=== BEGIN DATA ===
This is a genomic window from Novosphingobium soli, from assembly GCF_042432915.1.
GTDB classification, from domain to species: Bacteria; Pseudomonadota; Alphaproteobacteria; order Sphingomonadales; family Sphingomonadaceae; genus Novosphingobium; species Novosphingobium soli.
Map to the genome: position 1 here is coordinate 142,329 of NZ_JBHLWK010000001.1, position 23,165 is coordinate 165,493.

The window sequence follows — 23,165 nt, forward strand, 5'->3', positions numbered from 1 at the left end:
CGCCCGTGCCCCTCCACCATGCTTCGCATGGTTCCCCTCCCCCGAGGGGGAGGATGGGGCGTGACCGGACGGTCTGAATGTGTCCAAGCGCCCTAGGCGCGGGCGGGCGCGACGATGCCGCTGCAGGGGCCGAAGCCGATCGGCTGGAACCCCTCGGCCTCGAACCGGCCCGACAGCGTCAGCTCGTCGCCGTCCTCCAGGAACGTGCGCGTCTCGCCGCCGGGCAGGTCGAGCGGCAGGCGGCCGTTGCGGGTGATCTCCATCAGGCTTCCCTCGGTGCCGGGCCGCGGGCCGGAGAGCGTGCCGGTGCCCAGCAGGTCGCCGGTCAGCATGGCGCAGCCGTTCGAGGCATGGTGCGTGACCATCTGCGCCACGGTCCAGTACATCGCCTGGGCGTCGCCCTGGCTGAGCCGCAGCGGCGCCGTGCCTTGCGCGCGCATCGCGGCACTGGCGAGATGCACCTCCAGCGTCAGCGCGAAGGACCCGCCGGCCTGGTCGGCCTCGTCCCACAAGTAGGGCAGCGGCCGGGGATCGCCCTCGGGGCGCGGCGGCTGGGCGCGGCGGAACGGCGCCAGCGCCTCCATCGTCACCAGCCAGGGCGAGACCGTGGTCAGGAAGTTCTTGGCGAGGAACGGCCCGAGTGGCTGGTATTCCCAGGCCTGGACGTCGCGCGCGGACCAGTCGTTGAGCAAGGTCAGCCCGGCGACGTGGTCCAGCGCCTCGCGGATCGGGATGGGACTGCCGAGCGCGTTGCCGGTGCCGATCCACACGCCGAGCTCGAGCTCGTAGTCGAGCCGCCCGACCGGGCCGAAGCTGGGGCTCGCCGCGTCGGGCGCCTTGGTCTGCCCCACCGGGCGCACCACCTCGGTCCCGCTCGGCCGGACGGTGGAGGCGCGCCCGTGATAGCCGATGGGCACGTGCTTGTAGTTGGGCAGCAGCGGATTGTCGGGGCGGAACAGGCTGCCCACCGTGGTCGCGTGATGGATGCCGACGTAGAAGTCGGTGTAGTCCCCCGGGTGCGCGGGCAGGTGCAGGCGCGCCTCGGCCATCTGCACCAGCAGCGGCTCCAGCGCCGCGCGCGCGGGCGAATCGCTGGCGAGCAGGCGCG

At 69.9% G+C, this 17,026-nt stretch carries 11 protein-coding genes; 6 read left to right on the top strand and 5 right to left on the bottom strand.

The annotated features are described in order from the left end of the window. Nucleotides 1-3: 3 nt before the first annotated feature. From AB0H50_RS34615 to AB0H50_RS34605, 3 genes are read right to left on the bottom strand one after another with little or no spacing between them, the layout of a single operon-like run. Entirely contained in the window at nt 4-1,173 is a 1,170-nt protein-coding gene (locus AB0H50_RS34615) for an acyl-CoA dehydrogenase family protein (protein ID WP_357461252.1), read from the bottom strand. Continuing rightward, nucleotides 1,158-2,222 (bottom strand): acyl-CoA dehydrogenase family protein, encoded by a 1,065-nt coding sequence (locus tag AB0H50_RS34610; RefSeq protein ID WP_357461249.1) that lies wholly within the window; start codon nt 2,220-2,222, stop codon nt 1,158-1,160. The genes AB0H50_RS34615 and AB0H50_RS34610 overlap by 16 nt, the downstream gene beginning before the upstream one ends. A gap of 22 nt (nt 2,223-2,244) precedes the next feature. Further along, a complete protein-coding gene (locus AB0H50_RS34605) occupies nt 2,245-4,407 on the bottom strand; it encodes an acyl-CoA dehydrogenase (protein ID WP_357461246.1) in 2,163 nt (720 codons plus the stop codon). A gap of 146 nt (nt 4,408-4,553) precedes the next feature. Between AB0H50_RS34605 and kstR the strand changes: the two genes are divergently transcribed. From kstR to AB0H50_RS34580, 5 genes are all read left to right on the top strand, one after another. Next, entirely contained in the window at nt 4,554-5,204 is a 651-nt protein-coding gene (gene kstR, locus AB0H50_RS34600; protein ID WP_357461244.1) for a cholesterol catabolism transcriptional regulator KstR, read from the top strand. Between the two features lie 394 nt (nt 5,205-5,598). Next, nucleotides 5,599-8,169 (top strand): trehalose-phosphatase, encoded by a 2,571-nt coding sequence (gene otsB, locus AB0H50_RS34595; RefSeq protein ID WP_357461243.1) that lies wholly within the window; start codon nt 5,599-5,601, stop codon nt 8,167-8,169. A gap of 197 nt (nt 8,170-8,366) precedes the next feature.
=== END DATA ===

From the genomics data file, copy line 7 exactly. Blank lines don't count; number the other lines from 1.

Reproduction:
The annotated features are described in order from the left end of the window. Nucleotides 1-3: 3 nt before the first annotated feature. From AB0H50_RS34615 to AB0H50_RS34605, 3 genes are read right to left on the bottom strand one after another with little or no spacing between them, the layout of a single operon-like run. Entirely contained in the window at nt 4-1,173 is a 1,170-nt protein-coding gene (locus AB0H50_RS34615) for an acyl-CoA dehydrogenase family protein (protein ID WP_357461252.1), read from the bottom strand. Continuing rightward, nucleotides 1,158-2,222 (bottom strand): acyl-CoA dehydrogenase family protein, encoded by a 1,065-nt coding sequence (locus tag AB0H50_RS34610; RefSeq protein ID WP_357461249.1) that lies wholly within the window; start codon nt 2,220-2,222, stop codon nt 1,158-1,160. The genes AB0H50_RS34615 and AB0H50_RS34610 overlap by 16 nt, the downstream gene beginning before the upstream one ends. A gap of 22 nt (nt 2,223-2,244) precedes the next feature. Further along, a complete protein-coding gene (locus AB0H50_RS34605) occupies nt 2,245-4,407 on the bottom strand; it encodes an acyl-CoA dehydrogenase (protein ID WP_357461246.1) in 2,163 nt (720 codons plus the stop codon). A gap of 146 nt (nt 4,408-4,553) precedes the next feature. Between AB0H50_RS34605 and kstR the strand changes: the two genes are divergently transcribed. From kstR to AB0H50_RS34580, 5 genes are all read left to right on the top strand, one after another. Next, entirely contained in the window at nt 4,554-5,204 is a 651-nt protein-coding gene (gene kstR, locus AB0H50_RS34600; protein ID WP_357461244.1) for a cholesterol catabolism transcriptional regulator KstR, read from the top strand. Between the two features lie 394 nt (nt 5,205-5,598). Next, nucleotides 5,599-8,169 (top strand): trehalose-phosphatase, encoded by a 2,571-nt coding sequence (gene otsB, locus AB0H50_RS34595; RefSeq protein ID WP_357461243.1) that lies wholly within the window; start codon nt 5,599-5,601, stop codon nt 8,167-8,169. A gap of 197 nt (nt 8,170-8,366) precedes the next feature.